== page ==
South Korea's defence chief has had to apologise after troops failed to spot a North Korean soldier defecting across their heavily guarded border.
No one spotted the soldier - even though he scaled barbed wire fences on the South Korean side of the border - until he knocked on the door of front-line South Korean barracks.
The incident raised serious questions about South Korea's military surveillance capabilities.
Defence minister Kim Kwan-jin said he "deeply" apologises for causing public concern over the defection.
"There were an obvious failure in security operations and faults in situation-reporting systems," he said.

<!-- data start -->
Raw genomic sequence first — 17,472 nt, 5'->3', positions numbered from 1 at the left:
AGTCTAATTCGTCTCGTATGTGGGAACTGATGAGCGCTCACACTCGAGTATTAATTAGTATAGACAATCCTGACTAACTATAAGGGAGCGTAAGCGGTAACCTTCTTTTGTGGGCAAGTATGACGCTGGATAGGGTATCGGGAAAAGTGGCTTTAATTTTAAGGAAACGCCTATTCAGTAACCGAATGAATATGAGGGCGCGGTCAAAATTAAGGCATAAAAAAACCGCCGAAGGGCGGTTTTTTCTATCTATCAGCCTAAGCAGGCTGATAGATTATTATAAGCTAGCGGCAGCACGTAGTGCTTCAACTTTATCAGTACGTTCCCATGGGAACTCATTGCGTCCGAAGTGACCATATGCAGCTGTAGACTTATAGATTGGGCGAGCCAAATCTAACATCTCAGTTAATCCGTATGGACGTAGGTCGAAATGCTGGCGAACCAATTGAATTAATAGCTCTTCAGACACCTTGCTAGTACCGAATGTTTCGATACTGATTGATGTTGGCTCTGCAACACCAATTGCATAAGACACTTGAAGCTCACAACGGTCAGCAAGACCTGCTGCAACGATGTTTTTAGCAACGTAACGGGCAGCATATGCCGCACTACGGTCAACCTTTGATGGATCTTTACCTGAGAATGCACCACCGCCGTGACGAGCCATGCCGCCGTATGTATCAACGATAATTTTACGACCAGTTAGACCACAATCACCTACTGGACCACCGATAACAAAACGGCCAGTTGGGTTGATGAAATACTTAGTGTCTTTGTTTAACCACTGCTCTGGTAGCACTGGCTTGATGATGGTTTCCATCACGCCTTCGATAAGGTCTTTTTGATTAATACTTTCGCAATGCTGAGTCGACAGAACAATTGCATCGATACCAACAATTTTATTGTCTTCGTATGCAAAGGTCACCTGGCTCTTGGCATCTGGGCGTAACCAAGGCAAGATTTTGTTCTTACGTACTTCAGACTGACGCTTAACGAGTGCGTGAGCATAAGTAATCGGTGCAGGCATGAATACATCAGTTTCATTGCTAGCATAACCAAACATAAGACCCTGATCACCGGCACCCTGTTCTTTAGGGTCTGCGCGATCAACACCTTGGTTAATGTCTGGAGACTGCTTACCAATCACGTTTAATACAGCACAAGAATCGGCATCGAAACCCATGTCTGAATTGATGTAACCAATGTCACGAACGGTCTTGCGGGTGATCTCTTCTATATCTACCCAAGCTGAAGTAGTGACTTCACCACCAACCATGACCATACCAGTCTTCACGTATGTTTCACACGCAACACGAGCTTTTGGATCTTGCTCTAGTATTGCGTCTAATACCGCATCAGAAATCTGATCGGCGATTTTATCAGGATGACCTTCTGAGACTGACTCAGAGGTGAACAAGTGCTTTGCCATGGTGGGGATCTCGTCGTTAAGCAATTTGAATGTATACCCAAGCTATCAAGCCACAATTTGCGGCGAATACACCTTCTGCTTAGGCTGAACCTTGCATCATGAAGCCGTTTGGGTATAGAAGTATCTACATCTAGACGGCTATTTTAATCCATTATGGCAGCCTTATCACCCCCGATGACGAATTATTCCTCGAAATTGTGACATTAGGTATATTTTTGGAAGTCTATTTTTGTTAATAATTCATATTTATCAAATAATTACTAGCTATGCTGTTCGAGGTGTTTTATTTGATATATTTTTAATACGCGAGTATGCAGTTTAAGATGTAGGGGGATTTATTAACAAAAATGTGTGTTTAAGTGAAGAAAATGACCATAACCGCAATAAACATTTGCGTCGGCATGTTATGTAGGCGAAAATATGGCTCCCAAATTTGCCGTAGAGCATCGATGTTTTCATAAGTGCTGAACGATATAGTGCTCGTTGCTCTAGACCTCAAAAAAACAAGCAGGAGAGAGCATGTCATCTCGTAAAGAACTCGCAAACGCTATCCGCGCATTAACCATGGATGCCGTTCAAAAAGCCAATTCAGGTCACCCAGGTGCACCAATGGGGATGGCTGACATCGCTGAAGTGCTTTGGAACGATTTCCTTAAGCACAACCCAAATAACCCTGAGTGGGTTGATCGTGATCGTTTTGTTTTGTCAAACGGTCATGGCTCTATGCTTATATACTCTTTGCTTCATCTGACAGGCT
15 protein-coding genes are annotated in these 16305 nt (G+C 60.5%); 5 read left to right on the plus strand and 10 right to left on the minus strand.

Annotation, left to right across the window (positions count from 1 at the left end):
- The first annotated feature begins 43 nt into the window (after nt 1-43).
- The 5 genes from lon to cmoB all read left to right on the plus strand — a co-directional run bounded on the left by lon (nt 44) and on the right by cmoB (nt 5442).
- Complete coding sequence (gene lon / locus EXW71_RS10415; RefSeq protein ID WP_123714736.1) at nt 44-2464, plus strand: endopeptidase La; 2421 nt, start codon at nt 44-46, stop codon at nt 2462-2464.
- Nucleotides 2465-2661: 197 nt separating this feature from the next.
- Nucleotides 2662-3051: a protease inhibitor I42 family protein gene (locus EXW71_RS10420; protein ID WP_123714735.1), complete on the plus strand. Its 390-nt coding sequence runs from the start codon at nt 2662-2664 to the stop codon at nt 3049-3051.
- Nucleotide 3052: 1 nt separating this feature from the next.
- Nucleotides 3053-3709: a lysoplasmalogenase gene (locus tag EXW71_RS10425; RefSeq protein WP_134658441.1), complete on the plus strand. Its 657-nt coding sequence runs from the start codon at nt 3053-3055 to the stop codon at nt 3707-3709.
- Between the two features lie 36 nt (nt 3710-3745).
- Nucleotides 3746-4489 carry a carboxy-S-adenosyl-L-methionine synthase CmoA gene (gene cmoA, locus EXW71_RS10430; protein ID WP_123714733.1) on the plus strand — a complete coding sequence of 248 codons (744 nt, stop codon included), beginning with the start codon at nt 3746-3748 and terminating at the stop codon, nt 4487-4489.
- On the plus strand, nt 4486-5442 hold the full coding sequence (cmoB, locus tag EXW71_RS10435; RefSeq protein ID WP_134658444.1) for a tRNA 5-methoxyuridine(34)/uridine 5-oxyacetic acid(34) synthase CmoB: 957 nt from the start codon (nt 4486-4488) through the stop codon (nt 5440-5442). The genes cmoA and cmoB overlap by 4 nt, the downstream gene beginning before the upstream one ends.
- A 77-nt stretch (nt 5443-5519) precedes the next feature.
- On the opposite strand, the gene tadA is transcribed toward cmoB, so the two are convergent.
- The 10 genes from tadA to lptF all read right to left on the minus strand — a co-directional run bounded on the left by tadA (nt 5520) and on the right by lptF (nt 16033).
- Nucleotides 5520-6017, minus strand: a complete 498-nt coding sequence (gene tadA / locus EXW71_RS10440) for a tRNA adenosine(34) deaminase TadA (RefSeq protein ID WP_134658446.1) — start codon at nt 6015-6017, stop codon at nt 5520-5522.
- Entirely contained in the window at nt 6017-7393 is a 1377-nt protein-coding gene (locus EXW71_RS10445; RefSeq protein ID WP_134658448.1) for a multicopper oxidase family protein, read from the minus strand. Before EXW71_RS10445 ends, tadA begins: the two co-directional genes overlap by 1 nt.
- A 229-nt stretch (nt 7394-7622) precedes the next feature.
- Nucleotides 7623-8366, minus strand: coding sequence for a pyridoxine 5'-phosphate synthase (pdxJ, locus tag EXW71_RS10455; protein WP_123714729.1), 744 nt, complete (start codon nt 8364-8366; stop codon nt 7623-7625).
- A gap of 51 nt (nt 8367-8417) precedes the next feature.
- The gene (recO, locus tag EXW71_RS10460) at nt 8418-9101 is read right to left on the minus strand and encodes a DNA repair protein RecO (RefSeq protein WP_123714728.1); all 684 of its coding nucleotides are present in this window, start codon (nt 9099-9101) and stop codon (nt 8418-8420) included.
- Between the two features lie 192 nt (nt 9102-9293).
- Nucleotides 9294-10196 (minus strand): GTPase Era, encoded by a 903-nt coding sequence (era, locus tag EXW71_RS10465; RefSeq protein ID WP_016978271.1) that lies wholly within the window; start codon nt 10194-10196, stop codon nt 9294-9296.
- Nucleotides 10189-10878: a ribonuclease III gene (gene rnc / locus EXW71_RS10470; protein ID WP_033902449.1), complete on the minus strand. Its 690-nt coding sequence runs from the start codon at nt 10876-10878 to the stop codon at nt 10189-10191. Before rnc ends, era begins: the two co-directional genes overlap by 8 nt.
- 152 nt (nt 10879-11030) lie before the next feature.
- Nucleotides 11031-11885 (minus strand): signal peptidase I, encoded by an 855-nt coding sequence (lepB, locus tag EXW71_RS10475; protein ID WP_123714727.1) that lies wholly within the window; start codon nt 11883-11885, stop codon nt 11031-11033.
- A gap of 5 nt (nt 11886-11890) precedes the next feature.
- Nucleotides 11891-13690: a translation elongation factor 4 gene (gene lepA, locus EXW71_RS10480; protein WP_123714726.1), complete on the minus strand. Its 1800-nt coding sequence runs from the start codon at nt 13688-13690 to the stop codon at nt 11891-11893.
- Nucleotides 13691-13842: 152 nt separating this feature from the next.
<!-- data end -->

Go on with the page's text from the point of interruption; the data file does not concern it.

A total of 14 officers, including five at the general level, will be investigated for possible punishment over the incident.
The defence ministry said border security will be strengthened by deploying more guards and modern surveillance equipment and installing more fences.
The Korean Peninsula has remained divided along a 2.5-mile-wide Demilitarised Zone since the Korean War ended with an armistice, not a peace treaty, in 1953. It is guarded by hundreds of thousands of combat-ready troops on both sides and is strewn with mines and laced with barbed wire.
About 24,000 North Koreans have defected to South Korea since the end of the Korean War, but defections across the land border rare with the vast majority of defectors fleeing through China and South-East Asian nations for the South.
Defections by soldiers are unusual as well, although another North Korean soldier defected to South Korea via the land border after killing two of his superiors earlier this month.